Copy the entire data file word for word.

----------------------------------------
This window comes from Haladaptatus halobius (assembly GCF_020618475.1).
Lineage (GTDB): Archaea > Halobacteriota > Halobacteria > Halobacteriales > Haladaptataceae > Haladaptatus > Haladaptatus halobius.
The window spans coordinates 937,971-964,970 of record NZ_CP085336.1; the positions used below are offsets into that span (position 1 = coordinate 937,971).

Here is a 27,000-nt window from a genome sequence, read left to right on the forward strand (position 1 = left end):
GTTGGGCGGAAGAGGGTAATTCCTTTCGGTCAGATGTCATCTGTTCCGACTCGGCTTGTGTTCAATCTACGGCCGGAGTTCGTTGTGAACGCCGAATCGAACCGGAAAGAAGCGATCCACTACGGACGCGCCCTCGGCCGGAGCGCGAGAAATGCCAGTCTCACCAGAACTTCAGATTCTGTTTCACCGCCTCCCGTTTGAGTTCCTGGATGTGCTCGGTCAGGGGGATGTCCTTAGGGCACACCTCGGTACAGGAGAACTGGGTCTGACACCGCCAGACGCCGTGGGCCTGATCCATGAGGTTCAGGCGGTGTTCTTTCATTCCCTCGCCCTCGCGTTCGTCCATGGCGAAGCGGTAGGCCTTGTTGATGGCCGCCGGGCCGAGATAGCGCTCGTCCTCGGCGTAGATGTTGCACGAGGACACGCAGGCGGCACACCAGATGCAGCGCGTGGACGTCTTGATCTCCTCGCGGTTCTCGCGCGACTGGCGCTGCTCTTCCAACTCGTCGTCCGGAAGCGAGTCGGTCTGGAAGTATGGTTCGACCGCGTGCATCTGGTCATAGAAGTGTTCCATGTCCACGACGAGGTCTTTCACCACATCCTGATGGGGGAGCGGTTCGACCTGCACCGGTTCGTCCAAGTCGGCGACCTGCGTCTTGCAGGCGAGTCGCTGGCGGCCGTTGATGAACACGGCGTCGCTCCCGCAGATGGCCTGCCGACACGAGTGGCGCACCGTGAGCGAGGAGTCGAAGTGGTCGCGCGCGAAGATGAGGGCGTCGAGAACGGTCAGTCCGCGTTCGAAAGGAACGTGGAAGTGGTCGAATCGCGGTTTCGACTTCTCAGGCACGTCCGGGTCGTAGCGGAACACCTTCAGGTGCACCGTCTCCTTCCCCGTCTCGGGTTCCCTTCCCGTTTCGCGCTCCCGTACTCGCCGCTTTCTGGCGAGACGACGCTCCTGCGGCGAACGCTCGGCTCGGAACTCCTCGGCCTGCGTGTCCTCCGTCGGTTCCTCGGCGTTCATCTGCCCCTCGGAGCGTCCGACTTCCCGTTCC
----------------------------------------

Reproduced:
This window comes from Haladaptatus halobius (assembly GCF_020618475.1).
Lineage (GTDB): Archaea > Halobacteriota > Halobacteria > Halobacteriales > Haladaptataceae > Haladaptatus > Haladaptatus halobius.
The window spans coordinates 937,971-964,970 of record NZ_CP085336.1; the positions used below are offsets into that span (position 1 = coordinate 937,971).

Here is a 27,000-nt window from a genome sequence, read left to right on the forward strand (position 1 = left end):
GTTGGGCGGAAGAGGGTAATTCCTTTCGGTCAGATGTCATCTGTTCCGACTCGGCTTGTGTTCAATCTACGGCCGGAGTTCGTTGTGAACGCCGAATCGAACCGGAAAGAAGCGATCCACTACGGACGCGCCCTCGGCCGGAGCGCGAGAAATGCCAGTCTCACCAGAACTTCAGATTCTGTTTCACCGCCTCCCGTTTGAGTTCCTGGATGTGCTCGGTCAGGGGGATGTCCTTAGGGCACACCTCGGTACAGGAGAACTGGGTCTGACACCGCCAGACGCCGTGGGCCTGATCCATGAGGTTCAGGCGGTGTTCTTTCATTCCCTCGCCCTCGCGTTCGTCCATGGCGAAGCGGTAGGCCTTGTTGATGGCCGCCGGGCCGAGATAGCGCTCGTCCTCGGCGTAGATGTTGCACGAGGACACGCAGGCGGCACACCAGATGCAGCGCGTGGACGTCTTGATCTCCTCGCGGTTCTCGCGCGACTGGCGCTGCTCTTCCAACTCGTCGTCCGGAAGCGAGTCGGTCTGGAAGTATGGTTCGACCGCGTGCATCTGGTCATAGAAGTGTTCCATGTCCACGACGAGGTCTTTCACCACATCCTGATGGGGGAGCGGTTCGACCTGCACCGGTTCGTCCAAGTCGGCGACCTGCGTCTTGCAGGCGAGTCGCTGGCGGCCGTTGATGAACACGGCGTCGCTCCCGCAGATGGCCTGCCGACACGAGTGGCGCACCGTGAGCGAGGAGTCGAAGTGGTCGCGCGCGAAGATGAGGGCGTCGAGAACGGTCAGTCCGCGTTCGAAAGGAACGTGGAAGTGGTCGAATCGCGGTTTCGACTTCTCAGGCACGTCCGGGTCGTAGCGGAACACCTTCAGGTGCACCGTCTCCTTCCCCGTCTCGGGTTCCCTTCCCGTTTCGCGCTCCCGTACTCGCCGCTTTCTGGCGAGACGACGCTCCTGCGGCGAACGCTCGGCTCGGAACTCCTCGGCCTGCGTGTCCTCCGTCGGTTCCTCGGCGTTCATCTGCCCCTCGGAGCGTCCGACTTCCCGTTCC